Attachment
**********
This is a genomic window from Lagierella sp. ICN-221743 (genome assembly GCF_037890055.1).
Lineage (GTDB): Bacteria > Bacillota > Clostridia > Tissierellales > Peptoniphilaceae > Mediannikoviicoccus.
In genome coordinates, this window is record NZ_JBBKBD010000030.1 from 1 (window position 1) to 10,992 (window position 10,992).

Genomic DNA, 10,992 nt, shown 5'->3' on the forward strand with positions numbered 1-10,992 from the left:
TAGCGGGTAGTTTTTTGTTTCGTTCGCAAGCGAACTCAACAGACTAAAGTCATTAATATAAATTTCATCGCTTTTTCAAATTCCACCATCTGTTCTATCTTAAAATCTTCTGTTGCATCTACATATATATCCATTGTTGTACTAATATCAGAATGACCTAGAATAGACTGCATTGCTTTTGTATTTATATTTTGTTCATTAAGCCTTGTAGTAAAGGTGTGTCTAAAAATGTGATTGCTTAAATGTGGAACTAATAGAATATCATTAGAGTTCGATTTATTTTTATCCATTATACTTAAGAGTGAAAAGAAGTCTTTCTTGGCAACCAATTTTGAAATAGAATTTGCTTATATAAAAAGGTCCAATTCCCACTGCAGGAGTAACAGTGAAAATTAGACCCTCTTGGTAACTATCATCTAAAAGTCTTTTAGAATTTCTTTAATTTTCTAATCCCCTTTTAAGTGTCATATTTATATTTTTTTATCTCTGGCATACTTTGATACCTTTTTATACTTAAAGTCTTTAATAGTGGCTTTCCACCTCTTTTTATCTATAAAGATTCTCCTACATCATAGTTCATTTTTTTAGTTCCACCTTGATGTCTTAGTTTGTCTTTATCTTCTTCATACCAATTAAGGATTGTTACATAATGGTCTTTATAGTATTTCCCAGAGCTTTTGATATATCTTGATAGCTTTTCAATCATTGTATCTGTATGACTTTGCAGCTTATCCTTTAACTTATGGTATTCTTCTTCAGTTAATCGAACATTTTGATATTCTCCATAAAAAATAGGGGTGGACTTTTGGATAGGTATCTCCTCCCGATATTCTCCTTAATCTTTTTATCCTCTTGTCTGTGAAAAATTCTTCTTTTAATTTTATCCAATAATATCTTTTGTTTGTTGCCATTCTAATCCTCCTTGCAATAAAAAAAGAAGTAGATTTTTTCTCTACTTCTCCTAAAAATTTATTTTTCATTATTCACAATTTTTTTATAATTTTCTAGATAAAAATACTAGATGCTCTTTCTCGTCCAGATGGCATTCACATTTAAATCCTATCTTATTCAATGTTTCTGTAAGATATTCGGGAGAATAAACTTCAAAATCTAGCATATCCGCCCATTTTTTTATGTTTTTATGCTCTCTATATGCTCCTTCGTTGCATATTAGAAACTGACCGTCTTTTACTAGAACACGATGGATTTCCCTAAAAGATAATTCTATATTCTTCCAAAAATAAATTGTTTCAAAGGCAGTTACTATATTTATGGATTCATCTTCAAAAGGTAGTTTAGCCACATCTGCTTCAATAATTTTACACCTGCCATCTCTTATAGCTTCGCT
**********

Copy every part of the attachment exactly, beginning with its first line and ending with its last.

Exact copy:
This is a genomic window from Lagierella sp. ICN-221743 (genome assembly GCF_037890055.1).
Lineage (GTDB): Bacteria > Bacillota > Clostridia > Tissierellales > Peptoniphilaceae > Mediannikoviicoccus.
In genome coordinates, this window is record NZ_JBBKBD010000030.1 from 1 (window position 1) to 10,992 (window position 10,992).

Genomic DNA, 10,992 nt, shown 5'->3' on the forward strand with positions numbered 1-10,992 from the left:
TAGCGGGTAGTTTTTTGTTTCGTTCGCAAGCGAACTCAACAGACTAAAGTCATTAATATAAATTTCATCGCTTTTTCAAATTCCACCATCTGTTCTATCTTAAAATCTTCTGTTGCATCTACATATATATCCATTGTTGTACTAATATCAGAATGACCTAGAATAGACTGCATTGCTTTTGTATTTATATTTTGTTCATTAAGCCTTGTAGTAAAGGTGTGTCTAAAAATGTGATTGCTTAAATGTGGAACTAATAGAATATCATTAGAGTTCGATTTATTTTTATCCATTATACTTAAGAGTGAAAAGAAGTCTTTCTTGGCAACCAATTTTGAAATAGAATTTGCTTATATAAAAAGGTCCAATTCCCACTGCAGGAGTAACAGTGAAAATTAGACCCTCTTGGTAACTATCATCTAAAAGTCTTTTAGAATTTCTTTAATTTTCTAATCCCCTTTTAAGTGTCATATTTATATTTTTTTATCTCTGGCATACTTTGATACCTTTTTATACTTAAAGTCTTTAATAGTGGCTTTCCACCTCTTTTTATCTATAAAGATTCTCCTACATCATAGTTCATTTTTTTAGTTCCACCTTGATGTCTTAGTTTGTCTTTATCTTCTTCATACCAATTAAGGATTGTTACATAATGGTCTTTATAGTATTTCCCAGAGCTTTTGATATATCTTGATAGCTTTTCAATCATTGTATCTGTATGACTTTGCAGCTTATCCTTTAACTTATGGTATTCTTCTTCAGTTAATCGAACATTTTGATATTCTCCATAAAAAATAGGGGTGGACTTTTGGATAGGTATCTCCTCCCGATATTCTCCTTAATCTTTTTATCCTCTTGTCTGTGAAAAATTCTTCTTTTAATTTTATCCAATAATATCTTTTGTTTGTTGCCATTCTAATCCTCCTTGCAATAAAAAAAGAAGTAGATTTTTTCTCTACTTCTCCTAAAAATTTATTTTTCATTATTCACAATTTTTTTATAATTTTCTAGATAAAAATACTAGATGCTCTTTCTCGTCCAGATGGCATTCACATTTAAATCCTATCTTATTCAATGTTTCTGTAAGATATTCGGGAGAATAAACTTCAAAATCTAGCATATCCGCCCATTTTTTTATGTTTTTATGCTCTCTATATGCTCCTTCGTTGCATATTAGAAACTGACCGTCTTTTACTAGAACACGATGGATTTCCCTAAAAGATAATTCTATATTCTTCCAAAAATAAATTGTTTCAAAGGCAGTTACTATATTTATGGATTCATCTTCAAAAGGTAGTTTAGCCACATCTGCTTCAATAATTTTACACCTGCCATCTCTTATAGCTTCGCT